Nature’s Best Hope: Book Review

It's important to show the world we can save the planet by planting native species that will support insects, birds, and other life forms.

Reader Contribution by Kurt Jacobson
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Chickadee with a caterpillar in its beak. Photo by Doug Tallamy

There are several good books written on reversing damage to our ecosystems, but I believe Douglas Tallamy has one of the best. In Professor Tallamy’s book, Nature’s Best Hope: A New Approach to Conservation That Begins in Your Yard; readers will get an overview of how to heal the environment and repair human caused damage.

The author believes it’s important for the US to show the world we can save the planet and ourselves by planting native species that will support insects, birds, and other life forms. Doug gives dozens of examples of plants to grow and why. He also cites numerous studies, books, and authors to support his claims.

A New Kind of Park

While some readers might think a larger piece of land is better to implement the author’s strategy, the book states that 78 percent of the US is privately owned. Our national and state parks are not enough to support nature’s needs. Therefore, to be successful in helping nature, we must enlist homeowners, public parks, homeowner associations, and businesses to ditch pesticides and herbicides, then grow plants that wildlife needs to thrive. Imagine, if you will, the impact of millions of homeowners planting species like oaks, coneflowers, milkweed, and other natives that will patch our fragmented natural corridors.

Doug calls this new movement Home Grown National Park. Once we have sufficient buy-in for this movement, there should be enough participants to bring back endangered species on the brink of extinction and to keep our common species common. Consider the plight of the monarch butterfly, whose numbers crashed to a mere four percent of the historic population. Thanks to organizations like monarchwatch.org and Audubon Society, the monarchs have shown progress. Over 37,000 monarch waystations have been planted on primarily private land. Add to the private environmental success stories  towns like Hagerstown, Maryland, that have joined the effort by adding monarch waystations to two of their public parks, thus supporting butterflies, insects, and native birds.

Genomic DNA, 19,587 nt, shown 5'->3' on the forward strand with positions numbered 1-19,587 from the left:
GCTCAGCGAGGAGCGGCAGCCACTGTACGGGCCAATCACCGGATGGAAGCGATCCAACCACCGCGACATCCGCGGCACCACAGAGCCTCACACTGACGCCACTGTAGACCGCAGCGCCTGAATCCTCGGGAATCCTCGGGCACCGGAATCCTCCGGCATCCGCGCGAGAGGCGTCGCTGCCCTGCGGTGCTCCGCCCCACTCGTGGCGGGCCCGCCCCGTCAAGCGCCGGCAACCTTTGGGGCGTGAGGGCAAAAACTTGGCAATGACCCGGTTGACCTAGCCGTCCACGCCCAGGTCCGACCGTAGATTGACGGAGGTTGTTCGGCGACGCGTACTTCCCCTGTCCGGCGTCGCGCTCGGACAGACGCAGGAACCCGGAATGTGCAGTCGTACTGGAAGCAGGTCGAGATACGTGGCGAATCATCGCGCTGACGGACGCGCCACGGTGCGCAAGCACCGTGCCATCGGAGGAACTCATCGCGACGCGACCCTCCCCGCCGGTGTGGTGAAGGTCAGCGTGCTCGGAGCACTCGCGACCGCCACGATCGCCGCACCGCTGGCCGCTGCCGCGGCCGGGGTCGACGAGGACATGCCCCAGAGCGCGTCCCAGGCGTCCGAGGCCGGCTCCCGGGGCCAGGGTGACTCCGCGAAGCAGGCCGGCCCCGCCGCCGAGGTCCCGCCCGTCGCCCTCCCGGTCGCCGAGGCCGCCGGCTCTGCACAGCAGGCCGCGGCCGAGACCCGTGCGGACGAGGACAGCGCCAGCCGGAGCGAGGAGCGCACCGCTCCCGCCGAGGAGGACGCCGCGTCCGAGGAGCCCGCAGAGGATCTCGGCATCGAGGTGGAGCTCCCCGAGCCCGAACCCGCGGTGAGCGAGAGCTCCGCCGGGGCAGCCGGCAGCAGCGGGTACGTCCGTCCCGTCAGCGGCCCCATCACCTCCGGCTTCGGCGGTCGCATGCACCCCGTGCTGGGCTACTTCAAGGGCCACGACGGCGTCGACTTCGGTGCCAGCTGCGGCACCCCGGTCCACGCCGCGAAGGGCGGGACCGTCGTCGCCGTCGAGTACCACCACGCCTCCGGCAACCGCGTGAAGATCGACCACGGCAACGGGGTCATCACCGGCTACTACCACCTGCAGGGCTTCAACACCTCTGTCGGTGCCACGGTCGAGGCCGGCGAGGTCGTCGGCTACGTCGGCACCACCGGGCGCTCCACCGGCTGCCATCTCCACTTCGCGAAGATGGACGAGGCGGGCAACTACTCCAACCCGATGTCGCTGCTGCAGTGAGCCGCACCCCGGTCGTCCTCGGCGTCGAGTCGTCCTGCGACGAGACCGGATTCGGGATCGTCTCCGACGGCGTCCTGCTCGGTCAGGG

Monarch butterfly on milkweed at a monarch waystation.

Lawns Are the New Desert

Nature’s Best Hope details how our modern lawns starve nature by offering little or no food and cover. Add to that the tons of pesticides and herbicides lawns require, and you get the death of millions of essential insects and other living things. Chapter three points out that 40 percent of the chemicals the lawn industry uses are outlawed in other countries due to carcinogens, reason enough to shrink our lawns. The book doesn’t suggest we should get rid of our lawns altogether but indicates reducing them by half and planting by natives would go a long way towards supporting the natural world.

Homeowners west of the Mississippi River already have been shrinking grassy landscaping due to water shortages. The biggest need for change in lawn habits is in the eastern part of the US. Where I live in Maryland, too many homeowners devote most of their available yard to grass. Nature’s Best Hope shows how to replant some of the lawns in native oak, dogwood, cherry, willow, and elms, to name just a few. After planting these trees, landowners should add native bushes and flowers to complete the job.

Insects, Good and Bad

For those concerned about ticks, the author covers that subject well in the Q&A section. We’ve been conditioned to be afraid of other insects, (spiders come to mind, even though they are not insects), but to wipe out insects is not in ours or the world’s best interest. One of my favorite quotes in Nature’s Best Hope is by E.O. Wilson. Dr. Wilson said, “If all mankind were to disappear, the world would regenerate back to the rich state of equilibrium that existed ten thousand years ago. If insects were to vanish, the environment would collapse in chaos.”